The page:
A study showed promising results on a drug that can improve the brain's immune system to prevent the development Alzheimer's disease.

Researchers at Duke University experimented on mice for the study. They observed that during the onset of Alzheimer's disease, the microglia or the immune cells that protect the brain from infection start to consume arginine. Arginine is a nutrient that helps improve blood flow and stimulate the release of growth hormone, insulin and other substances in the body.

The team developed a drug called fluoromethylornithine (DFMO) to block the immune cells from consuming arginine. The drug was able to prevent the formation of plaques in the brain, which are linked to memory loss. The mice also performed well on the memory test.

"If indeed arginine consumption is so important to the disease process, maybe we could block it and reverse the disease," Carol Colton, study senior author and professor of neurology at Duke University School of Medicine, said in a news release.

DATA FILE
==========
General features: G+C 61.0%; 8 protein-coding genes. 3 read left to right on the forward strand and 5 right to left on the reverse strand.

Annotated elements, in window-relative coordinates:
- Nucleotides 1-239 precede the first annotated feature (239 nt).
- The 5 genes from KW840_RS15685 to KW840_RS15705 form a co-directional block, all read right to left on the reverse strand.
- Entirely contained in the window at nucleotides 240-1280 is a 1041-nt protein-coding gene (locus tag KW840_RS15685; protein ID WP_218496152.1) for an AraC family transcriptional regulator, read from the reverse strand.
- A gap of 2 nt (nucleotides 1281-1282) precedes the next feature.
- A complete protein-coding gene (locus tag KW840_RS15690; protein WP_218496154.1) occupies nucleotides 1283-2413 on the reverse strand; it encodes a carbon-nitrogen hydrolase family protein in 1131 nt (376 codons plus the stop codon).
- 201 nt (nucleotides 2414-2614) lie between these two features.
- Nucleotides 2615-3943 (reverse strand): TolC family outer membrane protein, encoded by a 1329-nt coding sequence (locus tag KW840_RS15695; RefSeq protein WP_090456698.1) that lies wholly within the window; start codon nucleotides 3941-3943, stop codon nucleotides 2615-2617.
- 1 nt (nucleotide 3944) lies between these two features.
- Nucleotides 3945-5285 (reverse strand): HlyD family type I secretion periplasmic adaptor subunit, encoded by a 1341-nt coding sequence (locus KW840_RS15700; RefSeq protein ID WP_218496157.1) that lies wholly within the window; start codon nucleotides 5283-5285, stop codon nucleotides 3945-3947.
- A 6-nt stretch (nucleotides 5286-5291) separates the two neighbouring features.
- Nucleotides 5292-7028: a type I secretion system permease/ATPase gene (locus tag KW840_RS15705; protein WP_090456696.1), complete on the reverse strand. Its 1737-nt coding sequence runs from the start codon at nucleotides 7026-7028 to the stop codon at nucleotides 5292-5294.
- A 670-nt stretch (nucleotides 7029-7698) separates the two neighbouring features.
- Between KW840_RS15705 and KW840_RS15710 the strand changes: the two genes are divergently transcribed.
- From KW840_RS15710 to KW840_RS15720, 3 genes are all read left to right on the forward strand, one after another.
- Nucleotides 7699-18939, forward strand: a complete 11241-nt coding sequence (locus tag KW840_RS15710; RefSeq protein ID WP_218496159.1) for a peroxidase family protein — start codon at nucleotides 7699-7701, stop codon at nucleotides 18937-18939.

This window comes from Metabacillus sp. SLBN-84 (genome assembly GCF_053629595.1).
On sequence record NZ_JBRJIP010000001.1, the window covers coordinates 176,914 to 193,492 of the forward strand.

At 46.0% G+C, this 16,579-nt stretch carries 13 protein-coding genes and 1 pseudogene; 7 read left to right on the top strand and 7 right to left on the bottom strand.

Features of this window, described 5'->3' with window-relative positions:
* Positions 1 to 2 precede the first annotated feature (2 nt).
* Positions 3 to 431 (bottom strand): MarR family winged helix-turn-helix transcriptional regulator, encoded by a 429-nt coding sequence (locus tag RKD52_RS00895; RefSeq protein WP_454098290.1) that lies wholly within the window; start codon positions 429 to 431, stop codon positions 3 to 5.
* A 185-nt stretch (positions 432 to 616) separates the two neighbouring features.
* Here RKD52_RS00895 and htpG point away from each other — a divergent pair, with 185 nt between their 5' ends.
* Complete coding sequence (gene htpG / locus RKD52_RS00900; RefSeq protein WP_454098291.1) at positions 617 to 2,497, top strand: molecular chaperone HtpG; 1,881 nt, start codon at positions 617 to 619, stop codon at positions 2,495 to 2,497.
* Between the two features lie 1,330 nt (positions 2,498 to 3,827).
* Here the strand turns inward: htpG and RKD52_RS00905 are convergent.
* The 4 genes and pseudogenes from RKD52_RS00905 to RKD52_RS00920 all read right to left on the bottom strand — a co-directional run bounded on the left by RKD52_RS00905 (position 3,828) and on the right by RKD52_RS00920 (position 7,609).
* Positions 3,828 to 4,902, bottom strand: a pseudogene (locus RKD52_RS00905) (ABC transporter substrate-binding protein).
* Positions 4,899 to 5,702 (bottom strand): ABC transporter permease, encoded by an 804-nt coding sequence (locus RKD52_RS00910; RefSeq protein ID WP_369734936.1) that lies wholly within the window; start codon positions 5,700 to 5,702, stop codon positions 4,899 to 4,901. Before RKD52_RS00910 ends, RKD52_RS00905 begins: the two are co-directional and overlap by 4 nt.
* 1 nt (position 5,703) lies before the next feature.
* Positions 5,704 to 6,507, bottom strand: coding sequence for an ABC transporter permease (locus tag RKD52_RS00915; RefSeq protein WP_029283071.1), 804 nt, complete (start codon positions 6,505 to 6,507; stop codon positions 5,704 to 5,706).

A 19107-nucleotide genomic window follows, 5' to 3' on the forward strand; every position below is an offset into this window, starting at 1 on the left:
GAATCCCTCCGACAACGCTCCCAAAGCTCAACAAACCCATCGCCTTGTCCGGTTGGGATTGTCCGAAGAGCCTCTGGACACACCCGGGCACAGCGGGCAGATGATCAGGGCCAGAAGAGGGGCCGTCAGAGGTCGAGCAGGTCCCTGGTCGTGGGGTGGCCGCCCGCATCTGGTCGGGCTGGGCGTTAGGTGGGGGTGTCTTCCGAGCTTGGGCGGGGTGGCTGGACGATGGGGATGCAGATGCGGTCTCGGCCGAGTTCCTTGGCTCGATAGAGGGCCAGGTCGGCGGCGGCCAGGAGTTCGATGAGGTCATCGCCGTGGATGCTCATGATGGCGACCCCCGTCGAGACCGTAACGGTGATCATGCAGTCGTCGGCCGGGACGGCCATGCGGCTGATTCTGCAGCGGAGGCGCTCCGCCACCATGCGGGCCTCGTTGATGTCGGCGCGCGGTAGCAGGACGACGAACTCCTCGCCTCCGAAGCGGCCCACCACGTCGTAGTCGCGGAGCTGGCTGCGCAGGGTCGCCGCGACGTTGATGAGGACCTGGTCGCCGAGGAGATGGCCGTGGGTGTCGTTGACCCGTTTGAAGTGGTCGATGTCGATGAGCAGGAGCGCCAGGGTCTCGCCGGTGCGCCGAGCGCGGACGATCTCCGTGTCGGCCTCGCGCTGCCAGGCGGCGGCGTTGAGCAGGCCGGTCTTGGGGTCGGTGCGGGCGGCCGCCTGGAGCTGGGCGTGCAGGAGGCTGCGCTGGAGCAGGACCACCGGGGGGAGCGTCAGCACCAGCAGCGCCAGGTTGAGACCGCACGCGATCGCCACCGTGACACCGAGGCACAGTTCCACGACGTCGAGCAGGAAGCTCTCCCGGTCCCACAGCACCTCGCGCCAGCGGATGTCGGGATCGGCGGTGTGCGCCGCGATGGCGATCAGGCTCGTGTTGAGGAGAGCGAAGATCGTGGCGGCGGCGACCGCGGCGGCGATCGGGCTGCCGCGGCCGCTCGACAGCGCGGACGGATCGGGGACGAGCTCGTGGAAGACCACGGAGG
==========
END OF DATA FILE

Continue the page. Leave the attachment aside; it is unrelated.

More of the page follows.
Although the mice used in the experiment were genetically modified to have similar immune systems to humans, the drug is not yet tested on humans. The researchers also clarified that they do not recommend the use of arginine supplements to lower one's risk of dementia.

"All of this suggests to us that if you can block this local process of amino acid deprivation, then you can protect - the mouse, at least - from Alzheimer's disease," said Matthew Kan, an M.D./Ph.D. student in Colton's lab.

The findings of the study received positive feedback from the Alzheimer Society. To date, there is no approved treatment for the disease that affects nearly 44 million people worldwide.

"Blocking the use of arginine reduced some of the disease hallmarks and improved memory performance, offering hope that these findings could lead to new treatments for dementia," James Pickett from the Alzheimer's Society said to Mirror UK.

The study was published in the April 15 issue of the Journal of Neuroscience.